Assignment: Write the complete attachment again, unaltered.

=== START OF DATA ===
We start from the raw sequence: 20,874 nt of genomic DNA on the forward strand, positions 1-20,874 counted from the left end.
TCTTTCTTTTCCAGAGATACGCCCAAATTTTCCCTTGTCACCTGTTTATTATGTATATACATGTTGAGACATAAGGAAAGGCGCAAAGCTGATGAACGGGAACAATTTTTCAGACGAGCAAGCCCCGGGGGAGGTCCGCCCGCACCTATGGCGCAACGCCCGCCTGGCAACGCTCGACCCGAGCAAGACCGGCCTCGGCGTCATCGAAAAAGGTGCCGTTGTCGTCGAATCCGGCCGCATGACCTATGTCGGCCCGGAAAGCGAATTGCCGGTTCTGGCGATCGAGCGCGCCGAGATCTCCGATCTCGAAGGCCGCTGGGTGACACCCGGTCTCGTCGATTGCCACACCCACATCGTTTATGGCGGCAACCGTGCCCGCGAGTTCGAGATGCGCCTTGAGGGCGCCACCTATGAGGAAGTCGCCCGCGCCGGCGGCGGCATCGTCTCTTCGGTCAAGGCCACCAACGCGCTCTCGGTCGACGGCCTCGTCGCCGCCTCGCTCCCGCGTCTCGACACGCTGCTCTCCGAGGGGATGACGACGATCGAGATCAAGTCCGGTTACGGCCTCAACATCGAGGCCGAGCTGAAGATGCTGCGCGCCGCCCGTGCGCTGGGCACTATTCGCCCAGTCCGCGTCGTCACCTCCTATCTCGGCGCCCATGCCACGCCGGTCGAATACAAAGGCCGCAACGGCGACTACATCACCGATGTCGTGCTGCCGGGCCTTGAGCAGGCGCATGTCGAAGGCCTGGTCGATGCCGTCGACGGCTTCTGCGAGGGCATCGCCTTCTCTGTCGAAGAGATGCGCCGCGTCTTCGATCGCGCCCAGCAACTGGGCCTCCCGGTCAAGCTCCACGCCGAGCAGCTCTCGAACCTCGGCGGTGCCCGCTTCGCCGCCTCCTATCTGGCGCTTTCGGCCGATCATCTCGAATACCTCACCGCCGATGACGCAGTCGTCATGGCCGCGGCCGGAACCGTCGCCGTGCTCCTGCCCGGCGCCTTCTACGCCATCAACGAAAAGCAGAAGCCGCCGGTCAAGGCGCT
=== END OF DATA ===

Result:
We start from the raw sequence: 20,874 nt of genomic DNA on the forward strand, positions 1-20,874 counted from the left end.
TCTTTCTTTTCCAGAGATACGCCCAAATTTTCCCTTGTCACCTGTTTATTATGTATATACATGTTGAGACATAAGGAAAGGCGCAAAGCTGATGAACGGGAACAATTTTTCAGACGAGCAAGCCCCGGGGGAGGTCCGCCCGCACCTATGGCGCAACGCCCGCCTGGCAACGCTCGACCCGAGCAAGACCGGCCTCGGCGTCATCGAAAAAGGTGCCGTTGTCGTCGAATCCGGCCGCATGACCTATGTCGGCCCGGAAAGCGAATTGCCGGTTCTGGCGATCGAGCGCGCCGAGATCTCCGATCTCGAAGGCCGCTGGGTGACACCCGGTCTCGTCGATTGCCACACCCACATCGTTTATGGCGGCAACCGTGCCCGCGAGTTCGAGATGCGCCTTGAGGGCGCCACCTATGAGGAAGTCGCCCGCGCCGGCGGCGGCATCGTCTCTTCGGTCAAGGCCACCAACGCGCTCTCGGTCGACGGCCTCGTCGCCGCCTCGCTCCCGCGTCTCGACACGCTGCTCTCCGAGGGGATGACGACGATCGAGATCAAGTCCGGTTACGGCCTCAACATCGAGGCCGAGCTGAAGATGCTGCGCGCCGCCCGTGCGCTGGGCACTATTCGCCCAGTCCGCGTCGTCACCTCCTATCTCGGCGCCCATGCCACGCCGGTCGAATACAAAGGCCGCAACGGCGACTACATCACCGATGTCGTGCTGCCGGGCCTTGAGCAGGCGCATGTCGAAGGCCTGGTCGATGCCGTCGACGGCTTCTGCGAGGGCATCGCCTTCTCTGTCGAAGAGATGCGCCGCGTCTTCGATCGCGCCCAGCAACTGGGCCTCCCGGTCAAGCTCCACGCCGAGCAGCTCTCGAACCTCGGCGGTGCCCGCTTCGCCGCCTCCTATCTGGCGCTTTCGGCCGATCATCTCGAATACCTCACCGCCGATGACGCAGTCGTCATGGCCGCGGCCGGAACCGTCGCCGTGCTCCTGCCCGGCGCCTTCTACGCCATCAACGAAAAGCAGAAGCCGCCGGTCAAGGCGCT